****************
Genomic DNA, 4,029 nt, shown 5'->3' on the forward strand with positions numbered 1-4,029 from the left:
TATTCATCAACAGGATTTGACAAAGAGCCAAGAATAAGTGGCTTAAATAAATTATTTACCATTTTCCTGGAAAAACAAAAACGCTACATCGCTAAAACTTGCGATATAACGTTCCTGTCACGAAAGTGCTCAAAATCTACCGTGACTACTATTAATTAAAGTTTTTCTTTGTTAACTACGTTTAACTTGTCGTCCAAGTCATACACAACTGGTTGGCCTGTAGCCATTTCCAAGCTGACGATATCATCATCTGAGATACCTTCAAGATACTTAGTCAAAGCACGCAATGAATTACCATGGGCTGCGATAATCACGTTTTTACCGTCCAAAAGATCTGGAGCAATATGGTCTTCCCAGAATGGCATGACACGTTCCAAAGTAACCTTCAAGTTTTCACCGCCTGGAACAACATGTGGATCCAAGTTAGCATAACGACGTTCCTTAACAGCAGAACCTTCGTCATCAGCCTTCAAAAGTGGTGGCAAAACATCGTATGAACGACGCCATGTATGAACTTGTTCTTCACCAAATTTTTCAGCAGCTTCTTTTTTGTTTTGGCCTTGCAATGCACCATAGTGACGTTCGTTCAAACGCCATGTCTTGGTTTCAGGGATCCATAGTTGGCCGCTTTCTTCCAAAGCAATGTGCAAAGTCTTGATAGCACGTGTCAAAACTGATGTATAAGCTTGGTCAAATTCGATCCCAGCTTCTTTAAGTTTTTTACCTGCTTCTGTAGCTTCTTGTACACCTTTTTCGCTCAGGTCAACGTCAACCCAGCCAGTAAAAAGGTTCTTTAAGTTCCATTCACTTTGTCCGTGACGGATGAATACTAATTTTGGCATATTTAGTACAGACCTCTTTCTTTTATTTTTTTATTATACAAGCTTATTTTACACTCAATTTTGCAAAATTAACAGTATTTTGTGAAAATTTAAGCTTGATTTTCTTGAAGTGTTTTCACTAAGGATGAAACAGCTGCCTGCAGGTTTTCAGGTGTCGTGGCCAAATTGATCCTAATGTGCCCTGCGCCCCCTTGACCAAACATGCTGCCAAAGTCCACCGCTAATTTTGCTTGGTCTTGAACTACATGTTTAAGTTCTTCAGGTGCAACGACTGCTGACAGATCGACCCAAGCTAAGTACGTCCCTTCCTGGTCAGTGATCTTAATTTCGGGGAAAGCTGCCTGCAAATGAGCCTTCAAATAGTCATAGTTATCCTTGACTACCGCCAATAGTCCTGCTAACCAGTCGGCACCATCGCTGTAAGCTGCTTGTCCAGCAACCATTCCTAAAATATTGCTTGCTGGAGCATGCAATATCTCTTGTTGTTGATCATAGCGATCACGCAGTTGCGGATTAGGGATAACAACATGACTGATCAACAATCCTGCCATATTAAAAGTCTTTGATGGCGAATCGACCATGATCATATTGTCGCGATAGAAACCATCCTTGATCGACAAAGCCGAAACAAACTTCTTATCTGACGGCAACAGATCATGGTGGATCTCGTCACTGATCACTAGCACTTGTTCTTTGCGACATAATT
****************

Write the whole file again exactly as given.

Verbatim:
Genomic DNA, 4,029 nt, shown 5'->3' on the forward strand with positions numbered 1-4,029 from the left:
TATTCATCAACAGGATTTGACAAAGAGCCAAGAATAAGTGGCTTAAATAAATTATTTACCATTTTCCTGGAAAAACAAAAACGCTACATCGCTAAAACTTGCGATATAACGTTCCTGTCACGAAAGTGCTCAAAATCTACCGTGACTACTATTAATTAAAGTTTTTCTTTGTTAACTACGTTTAACTTGTCGTCCAAGTCATACACAACTGGTTGGCCTGTAGCCATTTCCAAGCTGACGATATCATCATCTGAGATACCTTCAAGATACTTAGTCAAAGCACGCAATGAATTACCATGGGCTGCGATAATCACGTTTTTACCGTCCAAAAGATCTGGAGCAATATGGTCTTCCCAGAATGGCATGACACGTTCCAAAGTAACCTTCAAGTTTTCACCGCCTGGAACAACATGTGGATCCAAGTTAGCATAACGACGTTCCTTAACAGCAGAACCTTCGTCATCAGCCTTCAAAAGTGGTGGCAAAACATCGTATGAACGACGCCATGTATGAACTTGTTCTTCACCAAATTTTTCAGCAGCTTCTTTTTTGTTTTGGCCTTGCAATGCACCATAGTGACGTTCGTTCAAACGCCATGTCTTGGTTTCAGGGATCCATAGTTGGCCGCTTTCTTCCAAAGCAATGTGCAAAGTCTTGATAGCACGTGTCAAAACTGATGTATAAGCTTGGTCAAATTCGATCCCAGCTTCTTTAAGTTTTTTACCTGCTTCTGTAGCTTCTTGTACACCTTTTTCGCTCAGGTCAACGTCAACCCAGCCAGTAAAAAGGTTCTTTAAGTTCCATTCACTTTGTCCGTGACGGATGAATACTAATTTTGGCATATTTAGTACAGACCTCTTTCTTTTATTTTTTTATTATACAAGCTTATTTTACACTCAATTTTGCAAAATTAACAGTATTTTGTGAAAATTTAAGCTTGATTTTCTTGAAGTGTTTTCACTAAGGATGAAACAGCTGCCTGCAGGTTTTCAGGTGTCGTGGCCAAATTGATCCTAATGTGCCCTGCGCCCCCTTGACCAAACATGCTGCCAAAGTCCACCGCTAATTTTGCTTGGTCTTGAACTACATGTTTAAGTTCTTCAGGTGCAACGACTGCTGACAGATCGACCCAAGCTAAGTACGTCCCTTCCTGGTCAGTGATCTTAATTTCGGGGAAAGCTGCCTGCAAATGAGCCTTCAAATAGTCATAGTTATCCTTGACTACCGCCAATAGTCCTGCTAACCAGTCGGCACCATCGCTGTAAGCTGCTTGTCCAGCAACCATTCCTAAAATATTGCTTGCTGGAGCATGCAATATCTCTTGTTGTTGATCATAGCGATCACGCAGTTGCGGATTAGGGATAACAACATGACTGATCAACAATCCTGCCATATTAAAAGTCTTTGATGGCGAATCGACCATGATCATATTGTCGCGATAGAAACCATCCTTGATCGACAAAGCCGAAACAAACTTCTTATCTGACGGCAACAGATCATGGTGGATCTCGTCACTGATCACTAGCACTTGTTCTTTGCGACATAATT